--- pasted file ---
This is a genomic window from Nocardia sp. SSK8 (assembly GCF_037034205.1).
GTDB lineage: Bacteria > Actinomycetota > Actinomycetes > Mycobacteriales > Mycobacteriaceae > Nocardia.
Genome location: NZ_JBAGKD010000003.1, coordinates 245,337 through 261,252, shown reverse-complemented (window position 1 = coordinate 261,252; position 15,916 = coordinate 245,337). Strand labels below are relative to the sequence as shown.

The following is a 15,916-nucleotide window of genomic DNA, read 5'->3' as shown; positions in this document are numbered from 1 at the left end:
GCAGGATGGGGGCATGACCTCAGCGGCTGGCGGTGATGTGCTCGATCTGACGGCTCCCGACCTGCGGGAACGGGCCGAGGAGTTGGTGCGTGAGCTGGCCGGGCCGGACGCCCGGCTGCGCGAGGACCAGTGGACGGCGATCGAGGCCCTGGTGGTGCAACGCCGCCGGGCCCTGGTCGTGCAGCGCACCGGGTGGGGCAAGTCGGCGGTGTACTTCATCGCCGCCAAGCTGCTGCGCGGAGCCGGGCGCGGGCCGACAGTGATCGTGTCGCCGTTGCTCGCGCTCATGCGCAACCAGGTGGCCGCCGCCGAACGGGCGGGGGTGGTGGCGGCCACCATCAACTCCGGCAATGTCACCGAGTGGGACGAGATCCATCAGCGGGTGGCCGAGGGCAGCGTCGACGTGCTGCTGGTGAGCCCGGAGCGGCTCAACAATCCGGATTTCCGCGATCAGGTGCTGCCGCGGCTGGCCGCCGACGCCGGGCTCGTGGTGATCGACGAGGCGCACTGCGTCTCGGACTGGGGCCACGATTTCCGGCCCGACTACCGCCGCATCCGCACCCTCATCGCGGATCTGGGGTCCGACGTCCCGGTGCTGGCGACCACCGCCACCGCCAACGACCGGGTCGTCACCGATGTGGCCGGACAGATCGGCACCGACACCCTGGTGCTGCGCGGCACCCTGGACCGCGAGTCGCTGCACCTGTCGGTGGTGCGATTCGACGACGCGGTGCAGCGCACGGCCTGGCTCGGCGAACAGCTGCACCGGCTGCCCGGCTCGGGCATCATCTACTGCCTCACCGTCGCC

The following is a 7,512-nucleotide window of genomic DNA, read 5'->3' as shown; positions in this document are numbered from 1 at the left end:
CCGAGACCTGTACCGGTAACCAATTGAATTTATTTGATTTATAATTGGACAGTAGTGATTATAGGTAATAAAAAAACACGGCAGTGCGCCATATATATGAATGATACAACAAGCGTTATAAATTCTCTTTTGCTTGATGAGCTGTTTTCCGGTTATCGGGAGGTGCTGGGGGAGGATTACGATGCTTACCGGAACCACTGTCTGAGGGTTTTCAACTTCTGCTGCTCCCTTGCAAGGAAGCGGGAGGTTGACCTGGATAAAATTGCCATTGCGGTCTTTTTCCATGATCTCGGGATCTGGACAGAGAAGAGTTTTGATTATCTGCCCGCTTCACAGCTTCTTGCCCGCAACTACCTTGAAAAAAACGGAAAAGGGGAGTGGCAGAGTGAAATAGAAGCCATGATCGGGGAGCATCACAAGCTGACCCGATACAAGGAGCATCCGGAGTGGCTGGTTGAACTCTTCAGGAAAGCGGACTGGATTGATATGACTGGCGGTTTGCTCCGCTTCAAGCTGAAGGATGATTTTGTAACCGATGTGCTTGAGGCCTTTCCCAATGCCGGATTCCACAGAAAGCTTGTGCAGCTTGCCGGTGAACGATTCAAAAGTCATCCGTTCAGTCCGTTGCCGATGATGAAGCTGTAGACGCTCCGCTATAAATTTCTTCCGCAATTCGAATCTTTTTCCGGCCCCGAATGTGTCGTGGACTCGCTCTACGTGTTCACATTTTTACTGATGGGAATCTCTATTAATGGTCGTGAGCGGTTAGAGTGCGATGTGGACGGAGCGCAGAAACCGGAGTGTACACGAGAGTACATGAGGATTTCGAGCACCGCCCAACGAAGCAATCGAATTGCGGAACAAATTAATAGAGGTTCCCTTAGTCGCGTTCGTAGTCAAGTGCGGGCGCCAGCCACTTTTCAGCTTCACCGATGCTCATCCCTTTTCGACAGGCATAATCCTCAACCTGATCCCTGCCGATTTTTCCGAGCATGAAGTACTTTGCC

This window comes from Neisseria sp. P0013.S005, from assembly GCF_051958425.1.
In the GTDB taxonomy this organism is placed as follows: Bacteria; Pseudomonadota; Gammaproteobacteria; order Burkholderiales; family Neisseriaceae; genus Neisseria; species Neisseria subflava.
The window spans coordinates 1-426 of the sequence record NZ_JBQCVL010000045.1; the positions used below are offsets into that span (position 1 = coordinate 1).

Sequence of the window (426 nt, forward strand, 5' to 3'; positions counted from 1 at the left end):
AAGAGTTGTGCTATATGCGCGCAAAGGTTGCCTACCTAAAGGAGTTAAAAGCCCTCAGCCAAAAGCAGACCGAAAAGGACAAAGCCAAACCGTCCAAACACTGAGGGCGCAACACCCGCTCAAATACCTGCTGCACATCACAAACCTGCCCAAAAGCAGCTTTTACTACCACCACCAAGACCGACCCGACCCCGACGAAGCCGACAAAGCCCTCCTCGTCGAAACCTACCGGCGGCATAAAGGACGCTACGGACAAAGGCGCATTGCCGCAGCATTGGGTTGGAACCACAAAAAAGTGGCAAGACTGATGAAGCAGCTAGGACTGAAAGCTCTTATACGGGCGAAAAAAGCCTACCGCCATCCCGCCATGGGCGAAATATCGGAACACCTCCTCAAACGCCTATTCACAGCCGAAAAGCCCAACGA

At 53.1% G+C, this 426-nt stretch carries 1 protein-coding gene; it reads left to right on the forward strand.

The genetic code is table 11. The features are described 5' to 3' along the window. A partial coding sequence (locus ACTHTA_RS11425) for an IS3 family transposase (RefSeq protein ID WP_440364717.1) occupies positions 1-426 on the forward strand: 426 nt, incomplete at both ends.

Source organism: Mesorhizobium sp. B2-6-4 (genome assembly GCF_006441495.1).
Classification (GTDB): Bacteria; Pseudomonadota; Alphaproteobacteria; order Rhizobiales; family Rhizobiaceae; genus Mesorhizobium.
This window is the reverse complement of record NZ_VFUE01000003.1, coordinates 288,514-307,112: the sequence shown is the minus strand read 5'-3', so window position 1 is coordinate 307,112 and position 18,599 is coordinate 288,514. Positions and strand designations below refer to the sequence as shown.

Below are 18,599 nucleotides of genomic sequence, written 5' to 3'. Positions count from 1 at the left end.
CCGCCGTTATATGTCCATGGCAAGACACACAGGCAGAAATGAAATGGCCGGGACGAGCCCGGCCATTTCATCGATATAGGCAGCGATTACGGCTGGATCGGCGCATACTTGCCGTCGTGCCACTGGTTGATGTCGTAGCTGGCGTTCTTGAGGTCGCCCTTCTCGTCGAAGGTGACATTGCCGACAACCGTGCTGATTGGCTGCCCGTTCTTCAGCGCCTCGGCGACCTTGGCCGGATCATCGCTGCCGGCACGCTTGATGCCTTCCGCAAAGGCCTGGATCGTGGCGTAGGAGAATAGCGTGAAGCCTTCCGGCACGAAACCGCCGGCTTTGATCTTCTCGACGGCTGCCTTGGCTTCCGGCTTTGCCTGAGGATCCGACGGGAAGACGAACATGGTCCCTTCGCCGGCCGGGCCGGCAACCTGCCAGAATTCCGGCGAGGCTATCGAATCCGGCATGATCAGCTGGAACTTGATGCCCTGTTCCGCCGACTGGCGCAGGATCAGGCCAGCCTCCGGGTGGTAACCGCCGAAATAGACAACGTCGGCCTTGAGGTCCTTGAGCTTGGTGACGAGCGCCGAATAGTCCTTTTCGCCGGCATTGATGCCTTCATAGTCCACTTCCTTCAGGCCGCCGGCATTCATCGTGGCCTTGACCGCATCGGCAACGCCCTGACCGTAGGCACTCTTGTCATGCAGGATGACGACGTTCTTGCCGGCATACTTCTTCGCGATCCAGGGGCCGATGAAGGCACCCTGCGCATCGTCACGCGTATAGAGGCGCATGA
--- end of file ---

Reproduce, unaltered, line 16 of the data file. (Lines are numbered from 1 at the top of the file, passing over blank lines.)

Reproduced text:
Classification (GTDB): Bacteria; Pseudomonadota; Alphaproteobacteria; order Rhizobiales; family Rhizobiaceae; genus Mesorhizobium.